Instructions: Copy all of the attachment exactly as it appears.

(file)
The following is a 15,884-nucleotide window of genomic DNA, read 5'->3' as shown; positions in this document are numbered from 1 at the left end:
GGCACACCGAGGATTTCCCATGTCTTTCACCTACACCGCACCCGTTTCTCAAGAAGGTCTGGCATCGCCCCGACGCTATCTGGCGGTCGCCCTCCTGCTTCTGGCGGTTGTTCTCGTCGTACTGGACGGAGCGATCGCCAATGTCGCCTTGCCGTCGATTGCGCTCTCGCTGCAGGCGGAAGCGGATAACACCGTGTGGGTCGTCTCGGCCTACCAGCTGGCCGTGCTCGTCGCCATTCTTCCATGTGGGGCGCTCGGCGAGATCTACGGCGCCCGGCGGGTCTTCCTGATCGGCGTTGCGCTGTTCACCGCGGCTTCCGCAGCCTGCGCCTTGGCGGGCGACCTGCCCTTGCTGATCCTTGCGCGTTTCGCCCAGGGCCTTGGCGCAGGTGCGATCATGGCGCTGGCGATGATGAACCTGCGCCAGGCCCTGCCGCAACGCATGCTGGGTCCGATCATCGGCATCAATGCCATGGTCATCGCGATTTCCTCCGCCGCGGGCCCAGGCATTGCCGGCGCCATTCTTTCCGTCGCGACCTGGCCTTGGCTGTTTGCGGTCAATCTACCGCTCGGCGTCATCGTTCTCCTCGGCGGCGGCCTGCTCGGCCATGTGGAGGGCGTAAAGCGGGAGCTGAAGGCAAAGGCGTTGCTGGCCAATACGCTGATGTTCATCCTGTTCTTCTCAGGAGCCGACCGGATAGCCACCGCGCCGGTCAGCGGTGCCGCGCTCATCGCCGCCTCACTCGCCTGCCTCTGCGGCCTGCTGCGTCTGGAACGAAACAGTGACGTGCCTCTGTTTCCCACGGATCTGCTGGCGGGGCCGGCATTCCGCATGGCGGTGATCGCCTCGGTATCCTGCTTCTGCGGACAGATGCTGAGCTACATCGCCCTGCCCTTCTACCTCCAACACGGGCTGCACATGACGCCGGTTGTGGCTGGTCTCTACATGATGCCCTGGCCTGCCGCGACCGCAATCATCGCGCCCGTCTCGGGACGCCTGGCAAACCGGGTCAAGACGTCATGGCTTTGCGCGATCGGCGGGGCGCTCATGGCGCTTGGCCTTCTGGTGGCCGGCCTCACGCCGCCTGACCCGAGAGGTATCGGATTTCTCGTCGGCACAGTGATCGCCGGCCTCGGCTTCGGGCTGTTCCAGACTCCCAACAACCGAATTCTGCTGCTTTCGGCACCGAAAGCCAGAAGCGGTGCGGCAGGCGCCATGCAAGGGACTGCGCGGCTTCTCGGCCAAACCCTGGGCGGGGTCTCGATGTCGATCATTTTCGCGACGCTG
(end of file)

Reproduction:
The following is a 15,884-nucleotide window of genomic DNA, read 5'->3' as shown; positions in this document are numbered from 1 at the left end:
GGCACACCGAGGATTTCCCATGTCTTTCACCTACACCGCACCCGTTTCTCAAGAAGGTCTGGCATCGCCCCGACGCTATCTGGCGGTCGCCCTCCTGCTTCTGGCGGTTGTTCTCGTCGTACTGGACGGAGCGATCGCCAATGTCGCCTTGCCGTCGATTGCGCTCTCGCTGCAGGCGGAAGCGGATAACACCGTGTGGGTCGTCTCGGCCTACCAGCTGGCCGTGCTCGTCGCCATTCTTCCATGTGGGGCGCTCGGCGAGATCTACGGCGCCCGGCGGGTCTTCCTGATCGGCGTTGCGCTGTTCACCGCGGCTTCCGCAGCCTGCGCCTTGGCGGGCGACCTGCCCTTGCTGATCCTTGCGCGTTTCGCCCAGGGCCTTGGCGCAGGTGCGATCATGGCGCTGGCGATGATGAACCTGCGCCAGGCCCTGCCGCAACGCATGCTGGGTCCGATCATCGGCATCAATGCCATGGTCATCGCGATTTCCTCCGCCGCGGGCCCAGGCATTGCCGGCGCCATTCTTTCCGTCGCGACCTGGCCTTGGCTGTTTGCGGTCAATCTACCGCTCGGCGTCATCGTTCTCCTCGGCGGCGGCCTGCTCGGCCATGTGGAGGGCGTAAAGCGGGAGCTGAAGGCAAAGGCGTTGCTGGCCAATACGCTGATGTTCATCCTGTTCTTCTCAGGAGCCGACCGGATAGCCACCGCGCCGGTCAGCGGTGCCGCGCTCATCGCCGCCTCACTCGCCTGCCTCTGCGGCCTGCTGCGTCTGGAACGAAACAGTGACGTGCCTCTGTTTCCCACGGATCTGCTGGCGGGGCCGGCATTCCGCATGGCGGTGATCGCCTCGGTATCCTGCTTCTGCGGACAGATGCTGAGCTACATCGCCCTGCCCTTCTACCTCCAACACGGGCTGCACATGACGCCGGTTGTGGCTGGTCTCTACATGATGCCCTGGCCTGCCGCGACCGCAATCATCGCGCCCGTCTCGGGACGCCTGGCAAACCGGGTCAAGACGTCATGGCTTTGCGCGATCGGCGGGGCGCTCATGGCGCTTGGCCTTCTGGTGGCCGGCCTCACGCCGCCTGACCCGAGAGGTATCGGATTTCTCGTCGGCACAGTGATCGCCGGCCTCGGCTTCGGGCTGTTCCAGACTCCCAACAACCGAATTCTGCTGCTTTCGGCACCGAAAGCCAGAAGCGGTGCGGCAGGCGCCATGCAAGGGACTGCGCGGCTTCTCGGCCAAACCCTGGGCGGGGTCTCGATGTCGATCATTTTCGCGACGCTG